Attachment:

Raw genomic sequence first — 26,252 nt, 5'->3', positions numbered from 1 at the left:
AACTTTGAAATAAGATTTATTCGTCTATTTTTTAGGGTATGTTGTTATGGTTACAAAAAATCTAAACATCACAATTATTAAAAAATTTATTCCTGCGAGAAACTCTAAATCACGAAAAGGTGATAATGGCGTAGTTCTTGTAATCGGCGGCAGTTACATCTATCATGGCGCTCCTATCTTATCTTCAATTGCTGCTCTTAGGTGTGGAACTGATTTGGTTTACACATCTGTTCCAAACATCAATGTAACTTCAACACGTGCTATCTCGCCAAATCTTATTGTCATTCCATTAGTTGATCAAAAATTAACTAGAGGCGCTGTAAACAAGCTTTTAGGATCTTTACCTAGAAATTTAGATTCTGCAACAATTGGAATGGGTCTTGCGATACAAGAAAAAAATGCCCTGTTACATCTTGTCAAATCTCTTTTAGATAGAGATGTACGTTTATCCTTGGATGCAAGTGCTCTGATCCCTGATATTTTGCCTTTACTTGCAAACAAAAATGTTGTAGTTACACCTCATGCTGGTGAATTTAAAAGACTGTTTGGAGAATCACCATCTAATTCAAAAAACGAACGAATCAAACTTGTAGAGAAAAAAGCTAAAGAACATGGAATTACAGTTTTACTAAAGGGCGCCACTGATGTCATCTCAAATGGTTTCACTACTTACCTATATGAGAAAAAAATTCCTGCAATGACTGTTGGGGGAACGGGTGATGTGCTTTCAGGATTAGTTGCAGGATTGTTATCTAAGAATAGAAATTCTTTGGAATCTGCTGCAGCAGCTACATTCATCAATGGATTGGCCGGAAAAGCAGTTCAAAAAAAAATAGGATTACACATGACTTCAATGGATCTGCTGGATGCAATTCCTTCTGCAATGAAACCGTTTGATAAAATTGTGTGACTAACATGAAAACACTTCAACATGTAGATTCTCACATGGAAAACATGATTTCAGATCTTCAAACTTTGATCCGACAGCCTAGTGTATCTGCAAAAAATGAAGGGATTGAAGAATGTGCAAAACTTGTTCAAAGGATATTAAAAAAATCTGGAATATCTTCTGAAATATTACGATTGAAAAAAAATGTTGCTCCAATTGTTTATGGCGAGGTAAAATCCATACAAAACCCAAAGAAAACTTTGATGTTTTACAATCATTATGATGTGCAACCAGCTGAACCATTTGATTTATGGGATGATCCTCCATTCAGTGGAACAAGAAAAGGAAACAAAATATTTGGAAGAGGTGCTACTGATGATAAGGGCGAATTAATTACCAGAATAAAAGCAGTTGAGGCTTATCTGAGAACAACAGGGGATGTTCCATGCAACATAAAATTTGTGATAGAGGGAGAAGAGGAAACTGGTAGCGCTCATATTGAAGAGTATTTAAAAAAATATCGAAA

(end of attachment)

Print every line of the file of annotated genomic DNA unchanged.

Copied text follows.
Raw genomic sequence first — 26,252 nt, 5'->3', positions numbered from 1 at the left:
AACTTTGAAATAAGATTTATTCGTCTATTTTTTAGGGTATGTTGTTATGGTTACAAAAAATCTAAACATCACAATTATTAAAAAATTTATTCCTGCGAGAAACTCTAAATCACGAAAAGGTGATAATGGCGTAGTTCTTGTAATCGGCGGCAGTTACATCTATCATGGCGCTCCTATCTTATCTTCAATTGCTGCTCTTAGGTGTGGAACTGATTTGGTTTACACATCTGTTCCAAACATCAATGTAACTTCAACACGTGCTATCTCGCCAAATCTTATTGTCATTCCATTAGTTGATCAAAAATTAACTAGAGGCGCTGTAAACAAGCTTTTAGGATCTTTACCTAGAAATTTAGATTCTGCAACAATTGGAATGGGTCTTGCGATACAAGAAAAAAATGCCCTGTTACATCTTGTCAAATCTCTTTTAGATAGAGATGTACGTTTATCCTTGGATGCAAGTGCTCTGATCCCTGATATTTTGCCTTTACTTGCAAACAAAAATGTTGTAGTTACACCTCATGCTGGTGAATTTAAAAGACTGTTTGGAGAATCACCATCTAATTCAAAAAACGAACGAATCAAACTTGTAGAGAAAAAAGCTAAAGAACATGGAATTACAGTTTTACTAAAGGGCGCCACTGATGTCATCTCAAATGGTTTCACTACTTACCTATATGAGAAAAAAATTCCTGCAATGACTGTTGGGGGAACGGGTGATGTGCTTTCAGGATTAGTTGCAGGATTGTTATCTAAGAATAGAAATTCTTTGGAATCTGCTGCAGCAGCTACATTCATCAATGGATTGGCCGGAAAAGCAGTTCAAAAAAAAATAGGATTACACATGACTTCAATGGATCTGCTGGATGCAATTCCTTCTGCAATGAAACCGTTTGATAAAATTGTGTGACTAACATGAAAACACTTCAACATGTAGATTCTCACATGGAAAACATGATTTCAGATCTTCAAACTTTGATCCGACAGCCTAGTGTATCTGCAAAAAATGAAGGGATTGAAGAATGTGCAAAACTTGTTCAAAGGATATTAAAAAAATCTGGAATATCTTCTGAAATATTACGATTGAAAAAAAATGTTGCTCCAATTGTTTATGGCGAGGTAAAATCCATACAAAACCCAAAGAAAACTTTGATGTTTTACAATCATTATGATGTGCAACCAGCTGAACCATTTGATTTATGGGATGATCCTCCATTCAGTGGAACAAGAAAAGGAAACAAAATATTTGGAAGAGGTGCTACTGATGATAAGGGCGAATTAATTACCAGAATAAAAGCAGTTGAGGCTTATCTGAGAACAACAGGGGATGTTCCATGCAACATAAAATTTGTGATAGAGGGAGAAGAGGAAACTGGTAGCGCTCATATTGAAGAGTATTTAAAAAAATATCGAAA